Play My Code in Education?

Posted: by Seb under Play My Code Announcements

It would seem that 2012 is shaping up to be a year of programming hitting mainstream education in the UK, with the Raspberry Pi finally gearing up for release and Michael Gove’s recent announcement that computer science will replace the useless ICT curriculum, under which the British bedroom coding tradition of the 1980s practically withered up and died. But pleasantly surprising is that Play My Code – a project conceived initially as little more than an easy way to make browser-based games – seems to be becoming a part of this.

Today, Preston-based Computer Science teacher Alan O’Donohoe (aka @teknoteacher) absolutely made our month by releasing some recordings of his pupils’ experiences of using PMC:

The implication seems to be that children especially enjoy hacking, forking and modifying code to see what makes it tick, with the suggestion that the user is “allowed” to do thisĀ on Play My Code being particularly profound in a world which some might argue is rapidly being closed off as far as open computing is concerned. I might be so bold as to compare it to when I was young, breaking open my toys to see what was inside. (PS, we’ll be getting search in there as soon as we can guys!)

We should also mention that @teknoteacher is involved in organising Hack to the Future – a Barcamp-style event aimed at children who want to learn programming – which takes place at Our Lady’s High School in Preston on February 11th. More details here, apparently there are still limited tickets left for groups of pupils.

Meanwhile, BBC researcher @sparks_rd warmed our hearts with the following tweet: “Well, @playmycode passes the ‘can they (8 & 9 year olds) just get on and make games test’. Will be making some tutorials over xmas methinks” (link to tweet). The prospect of our site being used as a learning tool by minds so young and inquisitive is genuinely amazing, and the fact that young kidsĀ  are taking to it so easily certainly reassures us that PMC is as easy to use as we intended.

Finally, the slightly more mysterious Curtos has also been using Play My Code as a teaching aid, having created a basic yet nicely-written, fully commented Pong game for his class of high schoolers. Do check it out if you’re learning the ropes, as it’s a very good example with plenty of room to take things further- fork it and see what you can do. In fact, this was used as the basis of another of @teknoteacher’s lessons:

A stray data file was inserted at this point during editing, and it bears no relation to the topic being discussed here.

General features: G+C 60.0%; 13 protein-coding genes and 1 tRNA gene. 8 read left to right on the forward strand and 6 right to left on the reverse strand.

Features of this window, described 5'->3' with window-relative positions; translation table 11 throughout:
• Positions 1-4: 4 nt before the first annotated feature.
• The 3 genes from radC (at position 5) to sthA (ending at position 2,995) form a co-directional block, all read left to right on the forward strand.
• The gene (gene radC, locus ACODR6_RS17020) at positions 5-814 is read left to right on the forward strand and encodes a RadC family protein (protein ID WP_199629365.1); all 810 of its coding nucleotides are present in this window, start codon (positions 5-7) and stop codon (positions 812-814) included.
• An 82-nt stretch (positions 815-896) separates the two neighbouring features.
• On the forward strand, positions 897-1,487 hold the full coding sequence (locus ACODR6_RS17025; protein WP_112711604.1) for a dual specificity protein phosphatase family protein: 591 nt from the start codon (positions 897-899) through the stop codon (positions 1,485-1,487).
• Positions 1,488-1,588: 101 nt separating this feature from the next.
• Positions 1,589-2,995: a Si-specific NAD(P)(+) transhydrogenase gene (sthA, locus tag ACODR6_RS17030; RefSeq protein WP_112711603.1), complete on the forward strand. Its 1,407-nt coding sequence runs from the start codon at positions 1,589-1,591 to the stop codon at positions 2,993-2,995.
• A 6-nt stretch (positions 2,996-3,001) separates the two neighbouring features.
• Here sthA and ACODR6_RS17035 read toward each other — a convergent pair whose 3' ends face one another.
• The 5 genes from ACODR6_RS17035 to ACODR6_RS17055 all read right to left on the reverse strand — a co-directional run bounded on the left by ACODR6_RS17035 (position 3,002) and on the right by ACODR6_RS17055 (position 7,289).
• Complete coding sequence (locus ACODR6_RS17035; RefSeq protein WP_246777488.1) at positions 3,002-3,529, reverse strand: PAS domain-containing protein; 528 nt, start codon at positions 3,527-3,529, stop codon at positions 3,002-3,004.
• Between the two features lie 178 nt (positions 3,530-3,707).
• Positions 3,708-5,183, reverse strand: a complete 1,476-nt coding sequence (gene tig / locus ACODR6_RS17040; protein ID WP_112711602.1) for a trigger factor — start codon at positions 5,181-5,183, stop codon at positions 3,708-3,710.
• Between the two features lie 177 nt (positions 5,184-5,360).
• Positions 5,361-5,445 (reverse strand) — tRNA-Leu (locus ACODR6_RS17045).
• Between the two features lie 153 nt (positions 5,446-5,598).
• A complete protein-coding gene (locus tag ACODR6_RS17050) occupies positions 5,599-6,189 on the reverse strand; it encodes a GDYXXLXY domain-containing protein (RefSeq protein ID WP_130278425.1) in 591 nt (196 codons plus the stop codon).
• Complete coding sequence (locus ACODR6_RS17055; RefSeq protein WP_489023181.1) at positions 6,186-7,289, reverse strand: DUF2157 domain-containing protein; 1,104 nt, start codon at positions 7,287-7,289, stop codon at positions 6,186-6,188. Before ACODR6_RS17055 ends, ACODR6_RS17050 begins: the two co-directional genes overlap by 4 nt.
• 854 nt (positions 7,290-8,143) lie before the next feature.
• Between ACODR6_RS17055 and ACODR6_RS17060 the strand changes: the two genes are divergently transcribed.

Extracts from Year 7 Computing lesson “Play My Code” @playmycode (mp3)

All of this has left us wondering: what is Play My Code, and where do we take things from here? We originally intended to create a “YouTube of games” of sorts, and rather short-sightedly never even considered the possibility of it being used as an educational tool. We’ll certainly be thinking about the direction things will be taking from here on in.

One thing we do know is: if you’re reading this, are an educator and are interested in using Play My Code as part of your class, please do get in touch via Twitter, the forum or just drop me a line at seb@playmycode.com- we would be both thrilled & honoured to offer any help and support we can.

10 Responses to Play My Code in Education?

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  • Giorgio_Sotiro

    "the direction things will be taking from here on in" : I'll put in the table an humble example: Play My Code should (progressively) be a cutting edge space station (as much as possible) that even a ...toddler can control. But do not include inside this space station clowns, mimes, unicorns and stuff like that...... I let you think the real things. (Finally, consider to review some good points from a developer's view point: http://www.playmycode.com/forum/topic/11 )

    Giorgio_Sotiro

    Note: My intention is not malicious. I just consciously ringing the bell of alarm, as a very simple user of PMC's services.

    SD

    Not to be offensive, but that finally explains all the pong clones that shouldn't actually be there.

    Seb

    @SD: Each of those Pong/forked games represents someone learning to program. There's absolutely no reason why they shouldn't be there. I concede there could be better, community-driven ways of presenting/filtering the more "pro" games from the "beginner" ones though.

    Giorgio_Sotiro

    Well, after a time of thinking, personally I would really like to see PMC to take the direction of being an educational tool, (that is, PMC as an educational tool to learn Real programming, [basically, this is how I use PMC, as a tool to learn programming]). But again, I would not like to see PMC to turn into a "kindergarten"... (PMC should attract both professional developers and passionate youths about developing, and that should be well balanced.) Regards, Giorgio.

    http://www.guardian.co.uk/teacher-network/2012/jan/24/top-ten-computer-science-teaching-resources See item 7.

    Seb

    @tony yeah, we tweeted about that- been too busy to blog about it yet though..!

    Giorgio_Sotiro

    Play My Code were mentioned at ... http://www1.cyfernet.org/act-CYFAR/mom/02-12-gamedesign/ ... among other well known (educative) tools. They have also created a brief overview about PMC ... http://www1.cyfernet.org/act%2DCYFAR/mom/02%2D12%2Dgamedesign/playcode.pdf

    Giorgio_Sotiro

    Personally, I am not a fan of this, but it may be useful for some specific users (like a person of small age, who now starts to learn to program) to have a Visual Programming Editor to work with, like "blockly", a web-based, graphical programming language by Google: " http://code.google.com/p/blockly ". So, PMC may think, as an education tool that seems to be among other uses, to implement a feature like this.

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